Transplanting photoreceptor cells into eyes restores sight in mice
8 May 2012
Scientists at University College Loondon Institute of
Ophthalmology have shown for the first time that transplanting
light-sensitive photoreceptors into the eyes of visually impaired mice
can restore their vision.
Loss of photoreceptors is the cause of blindness in many human eye
diseases including age-related macular degeneration, retinitis
pigmentosa and diabetes-related blindness.
The research, published in Nature, suggests that
transplanting photoreceptors — the light-sensitive nerve cells that
line the back of the eye — could form the basis of a new treatment
to restore sight in people with degenerative eye diseases.
Photoreceptor cells of the eye
Scientists injected cells from young healthy mice directly into
the retinas of adult mice that lacked functional rod-photoreceptors.
There are two types of photoreceptor in the eye — rods and cones.
The cells transplanted were immature (or progenitor)
rod-photoreceptor cells. Rod cells are especially important for
seeing in the dark as they are extremely sensitive to even low
levels of light.
After four to six weeks, the transplanted cells appeared to be
functioning almost as well as normal rod-photoreceptor cells and had
formed the connections needed to transmit visual information to the
We’ve shown for the first time that transplanted photoreceptor
cells can integrate successfully with the existing retinal circuitry
and truly improve vision. We’re hopeful that we will soon be able to
replicate this success with photoreceptors derived from embryonic
stem cells and eventually to develop human trials.
The researchers also tested the vision of the treated mice in a
dimly lit maze. Those mice with newly transplanted rod cells were
able to use a visual cue to quickly find a hidden platform in the
maze whereas untreated mice were able to find the hidden platform
only by chance after extensive exploration of the maze.
Professor Robin Ali at UCL Institute of Ophthalmology, who led
the research, said: “We’ve shown for the first time that
transplanted photoreceptor cells can integrate successfully with the
existing retinal circuitry and truly improve vision. We’re hopeful
that we will soon be able to replicate this success with
photoreceptors derived from embryonic stem cells and eventually to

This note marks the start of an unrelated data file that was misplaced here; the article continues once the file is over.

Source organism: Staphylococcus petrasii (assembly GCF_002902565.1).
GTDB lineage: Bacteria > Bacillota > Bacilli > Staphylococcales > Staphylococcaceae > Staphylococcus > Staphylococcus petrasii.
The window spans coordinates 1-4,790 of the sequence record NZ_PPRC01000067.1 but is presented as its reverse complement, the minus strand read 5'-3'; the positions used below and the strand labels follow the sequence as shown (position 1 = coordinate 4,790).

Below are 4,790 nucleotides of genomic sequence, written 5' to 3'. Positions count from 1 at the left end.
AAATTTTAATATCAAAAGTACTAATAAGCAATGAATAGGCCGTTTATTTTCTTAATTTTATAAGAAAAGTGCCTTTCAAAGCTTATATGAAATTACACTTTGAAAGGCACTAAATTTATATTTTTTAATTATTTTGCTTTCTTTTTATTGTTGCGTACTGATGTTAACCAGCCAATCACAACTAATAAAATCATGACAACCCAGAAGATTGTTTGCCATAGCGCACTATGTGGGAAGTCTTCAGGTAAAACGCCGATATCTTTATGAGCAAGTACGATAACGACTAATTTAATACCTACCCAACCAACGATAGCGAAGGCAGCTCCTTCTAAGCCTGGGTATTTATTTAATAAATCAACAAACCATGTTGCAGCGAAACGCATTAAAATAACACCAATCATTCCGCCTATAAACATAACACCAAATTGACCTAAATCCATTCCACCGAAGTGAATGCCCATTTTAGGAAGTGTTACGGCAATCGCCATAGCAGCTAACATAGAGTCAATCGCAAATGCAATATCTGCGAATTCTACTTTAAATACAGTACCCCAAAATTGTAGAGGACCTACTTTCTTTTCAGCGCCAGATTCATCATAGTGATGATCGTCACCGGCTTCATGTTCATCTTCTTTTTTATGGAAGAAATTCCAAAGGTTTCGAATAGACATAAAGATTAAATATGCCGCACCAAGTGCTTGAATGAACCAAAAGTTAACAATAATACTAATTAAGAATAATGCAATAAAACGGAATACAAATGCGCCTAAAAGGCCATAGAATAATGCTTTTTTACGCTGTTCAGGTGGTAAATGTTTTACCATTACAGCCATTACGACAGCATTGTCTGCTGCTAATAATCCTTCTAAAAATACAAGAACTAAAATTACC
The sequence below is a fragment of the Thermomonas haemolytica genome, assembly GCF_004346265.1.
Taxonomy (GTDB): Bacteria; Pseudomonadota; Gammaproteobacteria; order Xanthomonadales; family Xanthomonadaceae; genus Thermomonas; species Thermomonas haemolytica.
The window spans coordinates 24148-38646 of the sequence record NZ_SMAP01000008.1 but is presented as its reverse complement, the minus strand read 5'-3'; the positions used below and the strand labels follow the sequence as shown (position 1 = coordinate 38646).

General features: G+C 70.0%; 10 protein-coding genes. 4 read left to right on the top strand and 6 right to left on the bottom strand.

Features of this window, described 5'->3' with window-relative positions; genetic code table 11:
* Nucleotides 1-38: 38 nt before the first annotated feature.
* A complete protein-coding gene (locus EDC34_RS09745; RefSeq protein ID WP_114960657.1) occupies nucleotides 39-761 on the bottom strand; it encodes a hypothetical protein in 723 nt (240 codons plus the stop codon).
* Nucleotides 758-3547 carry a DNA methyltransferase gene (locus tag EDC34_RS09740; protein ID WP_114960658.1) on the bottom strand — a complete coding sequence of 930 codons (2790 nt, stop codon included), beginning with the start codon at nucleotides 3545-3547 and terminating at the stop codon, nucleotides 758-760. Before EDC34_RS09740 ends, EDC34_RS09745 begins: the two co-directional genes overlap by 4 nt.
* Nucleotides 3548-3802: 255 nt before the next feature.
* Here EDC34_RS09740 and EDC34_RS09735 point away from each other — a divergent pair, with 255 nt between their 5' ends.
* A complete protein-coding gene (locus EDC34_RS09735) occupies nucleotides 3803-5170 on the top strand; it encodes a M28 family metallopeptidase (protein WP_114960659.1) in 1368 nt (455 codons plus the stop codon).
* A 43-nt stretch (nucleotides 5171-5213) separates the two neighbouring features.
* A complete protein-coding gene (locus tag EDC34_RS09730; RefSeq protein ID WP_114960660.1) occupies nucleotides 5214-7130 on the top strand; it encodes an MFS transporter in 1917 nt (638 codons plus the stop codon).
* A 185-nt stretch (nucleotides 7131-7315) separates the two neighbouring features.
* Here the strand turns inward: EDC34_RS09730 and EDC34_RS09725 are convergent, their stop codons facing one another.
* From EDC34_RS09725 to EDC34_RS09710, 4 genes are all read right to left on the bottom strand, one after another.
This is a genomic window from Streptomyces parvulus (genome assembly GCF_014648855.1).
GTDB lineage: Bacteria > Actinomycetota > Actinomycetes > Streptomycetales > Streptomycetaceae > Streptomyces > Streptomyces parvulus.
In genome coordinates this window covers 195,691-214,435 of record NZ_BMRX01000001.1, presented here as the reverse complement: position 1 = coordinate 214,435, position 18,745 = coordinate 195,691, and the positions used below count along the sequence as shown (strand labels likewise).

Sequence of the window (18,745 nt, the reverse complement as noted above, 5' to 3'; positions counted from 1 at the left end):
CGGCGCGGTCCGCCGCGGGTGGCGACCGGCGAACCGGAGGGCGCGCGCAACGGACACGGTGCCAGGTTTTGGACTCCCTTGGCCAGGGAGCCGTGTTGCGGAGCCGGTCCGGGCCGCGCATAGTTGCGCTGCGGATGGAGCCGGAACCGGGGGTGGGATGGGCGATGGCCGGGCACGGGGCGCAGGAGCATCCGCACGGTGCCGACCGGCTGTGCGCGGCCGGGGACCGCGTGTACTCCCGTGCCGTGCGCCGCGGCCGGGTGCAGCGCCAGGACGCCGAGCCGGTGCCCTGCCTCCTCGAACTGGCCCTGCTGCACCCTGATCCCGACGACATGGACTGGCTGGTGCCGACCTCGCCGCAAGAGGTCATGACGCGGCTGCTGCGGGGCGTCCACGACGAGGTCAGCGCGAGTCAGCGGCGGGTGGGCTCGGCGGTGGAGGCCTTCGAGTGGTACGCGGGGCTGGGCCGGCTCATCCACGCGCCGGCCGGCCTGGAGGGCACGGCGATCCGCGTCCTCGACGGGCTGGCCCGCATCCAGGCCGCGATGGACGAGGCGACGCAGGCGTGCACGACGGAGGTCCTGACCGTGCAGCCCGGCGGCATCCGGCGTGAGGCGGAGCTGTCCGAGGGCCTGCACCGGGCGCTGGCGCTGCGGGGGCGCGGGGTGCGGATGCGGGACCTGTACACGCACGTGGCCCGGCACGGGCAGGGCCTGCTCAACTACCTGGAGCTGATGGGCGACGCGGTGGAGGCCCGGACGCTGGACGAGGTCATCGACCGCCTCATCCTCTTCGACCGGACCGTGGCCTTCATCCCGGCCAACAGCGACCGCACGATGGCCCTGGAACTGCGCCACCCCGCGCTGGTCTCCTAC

develop human trials.
“Although there are many more steps before this approach will be
available to patients, it could lead to treatments for thousands of
people who have lost their sight through degenerative eye disorders.
The findings also pave the way for techniques to repair the central
nervous system as they demonstrate the brain’s amazing ability to
connect with newly transplanted neurons.”
Dr Rachael Pearson from UCL Institute of Ophthalmology and
principal author, said: “We are now finding ways to improve the
efficiency of cone photoreceptor transplantation and to increase the
effectiveness of transplantation in very degenerate retina. We will
probably need to do both in order to develop effective treatments
Dr Rob Buckle, head of regenerative medicine at the MRC
said:“This is a landmark study that will inform future research
across a wide range of fields including vision research,
neuroscience and regenerative medicine. It provides clear evidence
of functional recovery in the damaged eye through cell
transplantation, providing great encouragement for the development
of stem cell therapies to address the many debilitating eye
conditions that affect millions worldwide.”
The researchers demonstrated previously (2010), in another study
published in Nature, that it is possible to transplant
photoreceptor cells into an adult mouse retina, provided the cells
from the donor mouse are at a specific stage of development — when
the retina is almost, but not fully, formed. In this study they
optimised the rod transplantation procedure to increase the number
of cells integrated into the recipient mice and so were able to